Peak Oil Demand Is Coming, But >4 Mmb/d Of New Oil Supply Will Be Needed Every Year To Replace Declines To Get There

We buy into the narrative of peak oil demand, believe it is inevitable, its visible and will happen before 2030.  Peak oil demand will be from the cumulative impact of a number of factors including EVs, battery/storage, LNG for power, LNG for transportation, increased energy efficiency, etc.  But the peak oil demand narrative forgets the most basic fundamentals of oil – industry has to add new oil supply every year to replace declines just to keep production flat.  Even after today’s big oil rally, long dated strips are still under $52 from 2020 thru 2025.  We don’t believe long dated 2020 thru 2025 strips are predictive of future prices or indicative of the marginal supply costs to add 4 to 5 million b/d every year in 2020 to 2025 or to add >3 million b/d every year once peak oil demand is reached and is in plateau.  We believe these marginal supply costs are significantly higher and >$60.  We believe oil can quickly move to a base of >$60 with this supply challenge and there will be longevity to this call as markets appreciate this challenge and that the marginal supply cost to add this much new oil production every year is well over $60.  Peak oil demand won’t take away from the challenge to add significant new oil production every year. Continue reading “Peak Oil Demand Is Coming, But >4 Mmb/d Of New Oil Supply Will Be Needed Every Year To Replace Declines To Get There”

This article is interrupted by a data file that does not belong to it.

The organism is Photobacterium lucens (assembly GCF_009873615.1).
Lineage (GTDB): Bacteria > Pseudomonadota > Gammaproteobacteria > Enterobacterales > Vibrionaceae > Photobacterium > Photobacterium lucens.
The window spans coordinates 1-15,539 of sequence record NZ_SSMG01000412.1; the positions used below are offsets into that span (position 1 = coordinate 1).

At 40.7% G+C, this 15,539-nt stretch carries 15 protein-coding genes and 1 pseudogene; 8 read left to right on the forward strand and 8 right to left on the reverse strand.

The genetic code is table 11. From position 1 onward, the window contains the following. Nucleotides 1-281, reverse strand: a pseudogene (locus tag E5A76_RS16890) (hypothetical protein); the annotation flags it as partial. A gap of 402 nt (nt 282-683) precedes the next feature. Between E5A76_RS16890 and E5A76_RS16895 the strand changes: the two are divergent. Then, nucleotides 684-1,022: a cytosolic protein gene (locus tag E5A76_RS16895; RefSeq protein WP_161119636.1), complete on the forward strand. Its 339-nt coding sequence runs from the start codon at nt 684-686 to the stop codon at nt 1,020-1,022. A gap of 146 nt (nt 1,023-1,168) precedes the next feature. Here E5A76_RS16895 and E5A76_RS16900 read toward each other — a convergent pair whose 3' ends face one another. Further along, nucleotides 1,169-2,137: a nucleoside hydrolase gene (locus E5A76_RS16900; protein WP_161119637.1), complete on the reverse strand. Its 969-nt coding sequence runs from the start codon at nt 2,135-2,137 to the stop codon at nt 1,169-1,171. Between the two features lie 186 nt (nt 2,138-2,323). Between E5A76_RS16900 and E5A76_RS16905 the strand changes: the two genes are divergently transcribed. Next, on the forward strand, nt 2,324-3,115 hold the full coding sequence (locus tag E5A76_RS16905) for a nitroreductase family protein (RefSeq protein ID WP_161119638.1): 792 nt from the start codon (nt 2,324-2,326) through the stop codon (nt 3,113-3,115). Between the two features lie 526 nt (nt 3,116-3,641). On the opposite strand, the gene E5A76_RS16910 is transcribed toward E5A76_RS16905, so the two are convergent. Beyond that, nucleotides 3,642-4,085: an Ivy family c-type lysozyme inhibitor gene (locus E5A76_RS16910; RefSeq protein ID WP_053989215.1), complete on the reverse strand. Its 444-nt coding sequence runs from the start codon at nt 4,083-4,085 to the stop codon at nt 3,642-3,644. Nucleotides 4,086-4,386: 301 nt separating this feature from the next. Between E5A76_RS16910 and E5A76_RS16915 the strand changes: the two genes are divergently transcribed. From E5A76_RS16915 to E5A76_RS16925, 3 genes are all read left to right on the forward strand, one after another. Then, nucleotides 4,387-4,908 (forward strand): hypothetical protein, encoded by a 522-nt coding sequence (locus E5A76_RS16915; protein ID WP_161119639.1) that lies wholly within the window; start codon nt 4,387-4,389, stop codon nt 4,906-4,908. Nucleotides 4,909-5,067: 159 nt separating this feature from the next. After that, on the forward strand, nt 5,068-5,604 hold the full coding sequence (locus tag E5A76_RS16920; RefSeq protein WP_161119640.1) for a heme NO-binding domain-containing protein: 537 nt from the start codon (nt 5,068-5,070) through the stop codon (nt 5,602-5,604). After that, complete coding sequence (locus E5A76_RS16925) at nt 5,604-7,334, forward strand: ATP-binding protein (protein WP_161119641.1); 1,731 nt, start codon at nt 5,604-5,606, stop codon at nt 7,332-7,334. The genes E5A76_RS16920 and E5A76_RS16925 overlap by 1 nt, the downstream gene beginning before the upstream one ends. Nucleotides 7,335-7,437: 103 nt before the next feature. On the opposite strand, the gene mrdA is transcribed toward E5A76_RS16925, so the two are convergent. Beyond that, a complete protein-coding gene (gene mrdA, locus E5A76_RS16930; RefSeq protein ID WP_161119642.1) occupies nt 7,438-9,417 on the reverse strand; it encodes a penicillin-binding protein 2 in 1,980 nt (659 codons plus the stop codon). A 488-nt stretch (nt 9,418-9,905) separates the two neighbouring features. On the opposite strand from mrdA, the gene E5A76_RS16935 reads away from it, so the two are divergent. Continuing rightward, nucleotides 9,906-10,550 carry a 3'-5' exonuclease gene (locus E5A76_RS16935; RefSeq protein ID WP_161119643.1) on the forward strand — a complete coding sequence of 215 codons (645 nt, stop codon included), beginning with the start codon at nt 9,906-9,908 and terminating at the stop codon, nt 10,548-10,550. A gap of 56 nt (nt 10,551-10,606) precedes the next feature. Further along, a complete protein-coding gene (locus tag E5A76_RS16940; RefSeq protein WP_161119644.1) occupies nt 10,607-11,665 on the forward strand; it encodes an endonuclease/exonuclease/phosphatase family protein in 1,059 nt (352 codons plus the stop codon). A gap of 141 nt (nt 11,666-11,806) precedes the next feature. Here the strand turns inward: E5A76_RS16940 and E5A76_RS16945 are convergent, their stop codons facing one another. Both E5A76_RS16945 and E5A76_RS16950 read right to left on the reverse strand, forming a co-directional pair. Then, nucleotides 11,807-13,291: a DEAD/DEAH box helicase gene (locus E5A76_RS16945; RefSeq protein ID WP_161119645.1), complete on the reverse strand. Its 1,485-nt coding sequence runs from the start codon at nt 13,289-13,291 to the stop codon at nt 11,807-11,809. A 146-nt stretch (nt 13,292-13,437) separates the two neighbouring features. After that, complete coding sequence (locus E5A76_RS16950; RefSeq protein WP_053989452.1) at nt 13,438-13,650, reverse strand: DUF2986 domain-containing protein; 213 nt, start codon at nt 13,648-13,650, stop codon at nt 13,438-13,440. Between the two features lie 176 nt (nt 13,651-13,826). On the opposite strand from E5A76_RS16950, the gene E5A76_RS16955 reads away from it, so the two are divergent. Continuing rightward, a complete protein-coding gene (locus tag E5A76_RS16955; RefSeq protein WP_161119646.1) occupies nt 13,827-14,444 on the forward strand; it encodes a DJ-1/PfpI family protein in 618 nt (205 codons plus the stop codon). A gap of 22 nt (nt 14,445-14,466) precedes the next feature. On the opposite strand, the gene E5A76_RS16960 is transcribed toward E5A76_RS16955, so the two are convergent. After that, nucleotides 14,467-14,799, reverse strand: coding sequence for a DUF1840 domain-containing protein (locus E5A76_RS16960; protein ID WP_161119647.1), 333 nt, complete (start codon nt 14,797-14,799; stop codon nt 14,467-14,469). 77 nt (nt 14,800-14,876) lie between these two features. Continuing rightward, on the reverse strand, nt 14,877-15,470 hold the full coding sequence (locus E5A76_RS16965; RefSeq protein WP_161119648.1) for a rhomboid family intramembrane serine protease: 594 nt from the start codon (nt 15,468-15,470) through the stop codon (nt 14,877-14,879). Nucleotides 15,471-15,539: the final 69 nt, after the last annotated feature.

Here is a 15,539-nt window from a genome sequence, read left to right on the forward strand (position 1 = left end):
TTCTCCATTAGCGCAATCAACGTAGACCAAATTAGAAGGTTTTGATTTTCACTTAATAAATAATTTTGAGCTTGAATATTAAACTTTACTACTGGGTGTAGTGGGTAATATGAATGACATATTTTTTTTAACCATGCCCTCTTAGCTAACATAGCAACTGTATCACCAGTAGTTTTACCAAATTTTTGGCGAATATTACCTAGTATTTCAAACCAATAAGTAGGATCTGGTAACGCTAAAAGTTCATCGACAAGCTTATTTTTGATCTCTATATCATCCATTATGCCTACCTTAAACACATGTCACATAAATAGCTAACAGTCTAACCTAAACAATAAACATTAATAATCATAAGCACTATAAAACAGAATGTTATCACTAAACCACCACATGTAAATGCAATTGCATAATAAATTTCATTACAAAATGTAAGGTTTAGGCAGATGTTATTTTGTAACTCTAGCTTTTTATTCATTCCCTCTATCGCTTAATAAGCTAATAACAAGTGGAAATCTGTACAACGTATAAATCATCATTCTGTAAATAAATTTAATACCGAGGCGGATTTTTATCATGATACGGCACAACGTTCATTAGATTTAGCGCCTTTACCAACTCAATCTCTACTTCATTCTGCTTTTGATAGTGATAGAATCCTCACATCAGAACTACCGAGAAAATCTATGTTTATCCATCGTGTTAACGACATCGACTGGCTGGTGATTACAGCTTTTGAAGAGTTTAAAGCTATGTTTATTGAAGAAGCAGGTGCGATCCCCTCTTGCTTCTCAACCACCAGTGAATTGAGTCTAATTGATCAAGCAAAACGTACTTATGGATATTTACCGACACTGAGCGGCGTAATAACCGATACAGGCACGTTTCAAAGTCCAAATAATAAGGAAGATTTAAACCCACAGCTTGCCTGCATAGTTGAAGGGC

Saudi Lifts Its Conflict With Iran To Another Level, Its Missiles To The Houthis “Could Rise To Be Considered As An Act of War”

Brent oil is only up $0.15 to $62.22 as of 10pm MDT and we expect this will go higher once markets turn their focus to Saudi Arabia’s statement this afternoon on Iran/Yemen and away from Saudi Arabia’s arresting of the 50th richest man in the world (Prince Al-Waleed) and dozens of others yesterday.  Also yesterday, the Houthis were able to get a long range missile to reach Saudi Arabia capital of Riyadh and the fallout from that missile is escalating the Saudi Arabia/Iran conflict to another level.   Saudi Arabia says the missiles were Iran manufactured, Iran’s actions were a “blatant act of military aggression by the Iranian regime, and could rise to be considered as an act of war”, reserving their right to “respond to Iran”, and are also closing Yemen’s ports.  This is an elevation from Saudi Arabia and Iran fighting thru surrogates by Saudi Arabia raising the potential of direct action.  Plus the closing of Yemen’s ports will raise the risk for tankers thru the 4.8 million b/d Bab el Mandeb.   We have to believe oil prices will start to show some geopolitical risk premium to Saudi Arabia seeming to take its Iran conflict to another level.  Geopolitical risk has clearly increased in the Middle East today. Continue reading “Saudi Lifts Its Conflict With Iran To Another Level, Its Missiles To The Houthis “Could Rise To Be Considered As An Act of War””